Copyleftgames - Deferred Renderer

Deferred Rendering pipeline for Pysoy

Proposal for Google Summer of Code - 2015 CopyLeftGames.org

Personal details

Name: Sricharan Chiruvolu ( IRC - raincrash / sricharanized )

Email: sricharanized(at)gmail(dot)com

Degree: B.Tech, Computer Science and Engineering

College/ Univ: Amrita School of Engineering, Bengaluru, India

SYNOPSIS

Classing rendering (also called forward rendering) can, in the worst case, require num_objects * num_lights batches to render a scene. Deferred shading changes that to num_objects + num_lights, which can often be a lot less. We can thus achieve O(1) depth complexity for lighting. Memory is no longer an issue. So, pysoy can migrate to a deferred renderer.

Aim to create a deferred rendering pipeline that is as unobtrusive as possible – we do not want the users of the engine to have to use it differently because of the way that its rendered. So, we want an engine that can:

Working on optimization techniques including Stencil culling algorithm for rendering deferred lights and scissor rectangles. Multiple Render Targets (MRT) capability.

Compactability of adding some advanced post-filters without another full scene render.

The Deferred rendering architecture will include the following stages:

Motivation

In a standard forward rendering pipeline, the lighting calculations have to be performed on every vertex and on every fragment in the visible scene, for every light in the scene. The expensive lighting calculations have to execute for each visible fragment of every polygon on the screen, regardless if it overlaps or is hidden by another polygon’s fragments.

Also, many of the fragments will never make it to the screen because they were removed with depth testing, and thus the lighting calculation was wasted on them.

Classing rendering (also called forward rendering) can, in the worst case, require num_objects * num_lights batches to render a scene. Deferred shading changes that to num_objects + num_lights, which can often be a lot less. We can thus achieve O(1) depth complexity for lighting.

If we migrate to deferred rendering pipeline we can easily extend the deferred renderer to calculate light volume mapping, extend to various post-effect schemes (new post-processing effects are easily achievable using the G-Buffer as input. If we wanted to perform these effects without deferred shading, we would’ve had to render the whole scene again) e.t.c.

Project Proposal

Implementation plan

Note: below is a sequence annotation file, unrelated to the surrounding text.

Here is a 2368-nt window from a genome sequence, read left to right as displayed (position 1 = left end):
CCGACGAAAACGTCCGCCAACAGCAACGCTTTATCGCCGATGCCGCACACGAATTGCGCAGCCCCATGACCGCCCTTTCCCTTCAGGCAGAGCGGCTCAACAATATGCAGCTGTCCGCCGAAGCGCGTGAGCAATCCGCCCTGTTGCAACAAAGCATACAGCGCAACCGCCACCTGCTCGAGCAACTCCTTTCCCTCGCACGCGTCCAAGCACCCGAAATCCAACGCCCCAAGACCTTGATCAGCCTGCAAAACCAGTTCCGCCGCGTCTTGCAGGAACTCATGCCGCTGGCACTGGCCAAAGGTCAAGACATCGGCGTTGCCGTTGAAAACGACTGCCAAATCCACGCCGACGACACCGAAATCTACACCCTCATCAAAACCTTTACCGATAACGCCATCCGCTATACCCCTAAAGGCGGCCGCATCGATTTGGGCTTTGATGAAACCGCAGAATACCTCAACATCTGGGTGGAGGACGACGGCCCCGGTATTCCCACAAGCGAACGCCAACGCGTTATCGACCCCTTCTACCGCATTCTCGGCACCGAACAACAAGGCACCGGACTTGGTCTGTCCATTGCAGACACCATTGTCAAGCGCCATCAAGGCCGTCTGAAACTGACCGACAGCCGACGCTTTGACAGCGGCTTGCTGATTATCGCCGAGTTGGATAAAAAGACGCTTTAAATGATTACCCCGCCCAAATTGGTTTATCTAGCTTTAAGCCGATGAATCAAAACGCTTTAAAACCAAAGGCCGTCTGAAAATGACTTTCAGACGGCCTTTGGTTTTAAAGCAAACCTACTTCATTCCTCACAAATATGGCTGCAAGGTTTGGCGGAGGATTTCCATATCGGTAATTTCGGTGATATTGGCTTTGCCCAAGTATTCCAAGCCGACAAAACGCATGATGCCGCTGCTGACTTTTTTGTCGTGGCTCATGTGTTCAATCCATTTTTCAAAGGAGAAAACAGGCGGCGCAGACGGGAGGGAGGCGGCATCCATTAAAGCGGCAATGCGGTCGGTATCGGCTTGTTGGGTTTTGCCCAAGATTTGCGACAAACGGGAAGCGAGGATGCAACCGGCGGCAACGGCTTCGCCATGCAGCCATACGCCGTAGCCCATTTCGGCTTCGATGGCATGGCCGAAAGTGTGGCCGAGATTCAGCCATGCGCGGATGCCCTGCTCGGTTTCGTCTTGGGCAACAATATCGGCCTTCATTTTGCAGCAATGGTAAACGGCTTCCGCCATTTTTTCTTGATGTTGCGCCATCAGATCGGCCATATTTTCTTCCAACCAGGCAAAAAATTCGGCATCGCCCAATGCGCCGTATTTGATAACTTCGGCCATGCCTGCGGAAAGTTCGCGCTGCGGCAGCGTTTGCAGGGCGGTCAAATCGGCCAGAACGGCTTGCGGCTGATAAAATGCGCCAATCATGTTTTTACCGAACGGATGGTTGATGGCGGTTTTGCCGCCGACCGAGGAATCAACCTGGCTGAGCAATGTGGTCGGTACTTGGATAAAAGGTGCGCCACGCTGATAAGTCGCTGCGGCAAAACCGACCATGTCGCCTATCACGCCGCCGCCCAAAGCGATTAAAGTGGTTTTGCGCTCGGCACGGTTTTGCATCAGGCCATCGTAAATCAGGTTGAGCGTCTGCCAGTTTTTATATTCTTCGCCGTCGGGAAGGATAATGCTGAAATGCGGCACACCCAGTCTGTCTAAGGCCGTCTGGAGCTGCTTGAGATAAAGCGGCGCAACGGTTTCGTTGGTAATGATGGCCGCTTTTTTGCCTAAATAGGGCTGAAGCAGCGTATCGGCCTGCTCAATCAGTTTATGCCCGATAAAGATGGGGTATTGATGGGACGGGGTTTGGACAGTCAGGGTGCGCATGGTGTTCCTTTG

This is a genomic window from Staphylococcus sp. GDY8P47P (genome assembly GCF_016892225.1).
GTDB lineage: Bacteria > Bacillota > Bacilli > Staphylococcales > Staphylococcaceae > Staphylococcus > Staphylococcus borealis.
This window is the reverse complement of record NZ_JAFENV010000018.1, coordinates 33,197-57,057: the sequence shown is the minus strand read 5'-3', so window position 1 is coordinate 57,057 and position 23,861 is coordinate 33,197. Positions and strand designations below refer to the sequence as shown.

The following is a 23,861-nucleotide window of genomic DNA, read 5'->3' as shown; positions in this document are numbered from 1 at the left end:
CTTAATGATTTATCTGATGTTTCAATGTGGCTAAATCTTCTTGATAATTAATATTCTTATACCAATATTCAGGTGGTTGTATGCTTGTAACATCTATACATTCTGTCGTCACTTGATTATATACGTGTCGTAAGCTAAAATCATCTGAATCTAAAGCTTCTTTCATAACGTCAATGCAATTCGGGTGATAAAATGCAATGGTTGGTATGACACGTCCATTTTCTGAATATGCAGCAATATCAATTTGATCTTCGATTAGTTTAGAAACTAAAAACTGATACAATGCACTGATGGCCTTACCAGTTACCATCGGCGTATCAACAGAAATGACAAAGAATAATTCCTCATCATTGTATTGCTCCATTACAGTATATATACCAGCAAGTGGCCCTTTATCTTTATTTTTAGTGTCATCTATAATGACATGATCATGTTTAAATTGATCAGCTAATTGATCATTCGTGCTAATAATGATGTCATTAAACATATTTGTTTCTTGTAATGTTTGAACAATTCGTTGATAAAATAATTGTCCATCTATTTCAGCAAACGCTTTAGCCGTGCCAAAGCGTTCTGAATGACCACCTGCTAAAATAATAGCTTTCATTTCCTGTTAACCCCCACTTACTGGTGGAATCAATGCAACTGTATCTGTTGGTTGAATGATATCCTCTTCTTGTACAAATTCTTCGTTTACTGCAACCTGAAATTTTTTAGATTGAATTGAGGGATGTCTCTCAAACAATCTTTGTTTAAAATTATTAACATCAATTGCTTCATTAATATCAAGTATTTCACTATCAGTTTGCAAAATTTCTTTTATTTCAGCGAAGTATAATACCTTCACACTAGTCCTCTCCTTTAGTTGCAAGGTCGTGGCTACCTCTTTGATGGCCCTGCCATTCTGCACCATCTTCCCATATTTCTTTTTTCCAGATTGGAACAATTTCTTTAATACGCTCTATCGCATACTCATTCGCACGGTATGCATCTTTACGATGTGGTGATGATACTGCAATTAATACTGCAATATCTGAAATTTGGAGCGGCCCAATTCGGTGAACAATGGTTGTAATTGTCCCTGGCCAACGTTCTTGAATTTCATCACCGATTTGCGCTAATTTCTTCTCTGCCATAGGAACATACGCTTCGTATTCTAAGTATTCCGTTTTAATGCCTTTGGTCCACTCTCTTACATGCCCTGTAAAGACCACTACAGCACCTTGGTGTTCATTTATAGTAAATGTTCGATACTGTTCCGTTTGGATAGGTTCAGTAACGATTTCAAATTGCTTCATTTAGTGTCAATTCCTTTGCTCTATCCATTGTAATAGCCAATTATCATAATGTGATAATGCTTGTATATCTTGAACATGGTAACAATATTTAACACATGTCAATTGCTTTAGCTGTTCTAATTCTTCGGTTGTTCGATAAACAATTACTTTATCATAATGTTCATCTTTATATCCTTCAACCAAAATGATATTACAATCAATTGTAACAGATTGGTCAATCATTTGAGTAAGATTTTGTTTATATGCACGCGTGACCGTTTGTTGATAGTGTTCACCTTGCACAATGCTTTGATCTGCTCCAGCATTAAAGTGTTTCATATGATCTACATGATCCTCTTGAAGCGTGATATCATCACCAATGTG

Refactoring is the key. We will have to create a deferred rendering pipeline that is as unobtrusive as possible – we do not want the users of the engine to have to use it differently because of the way that its rendered. So, we want an engine that can:

  1. Interact with the game engine in the same way that the forward renderer does.
  2. The pipeline switch should still be as flexible as forward rendering.

The second issue is the optimization. We need to make sure G-Buffer pass is cheap. There are a lot of optimization methods that can be implemented, clipping, occlusion query, stencil cull, etc. We will be working on using Stencil culling algorithm for rendering deferred lights.

In the beginning, all of the objects render their “lighting related info” to a texture, the G-Buffer. This means their colours, normals, depths and any other info that might be relevant to calculating their final colour.

Then, the lights in the scene are rendered as geometry (sphere for point light, cone for spotlight and full screen quad for directional light), and they use the G-buffer to calculate the colour contribution of that light to that pixel.

In order to write to all its buffers, it would require rendering one pass per buffer. However, if the current graphics card supports Multiple Render Targets (MRT) capability, it is possible to write to all buffers in a single pass. We won’t render the scene straight to the back buffer; instead we render everything into a bunch of textures using a multiple render target (MRT). With MRTs we can render into different textures with a single call. This will avoid to transform the vertices more than once boosting our performance.

Deferred Rendering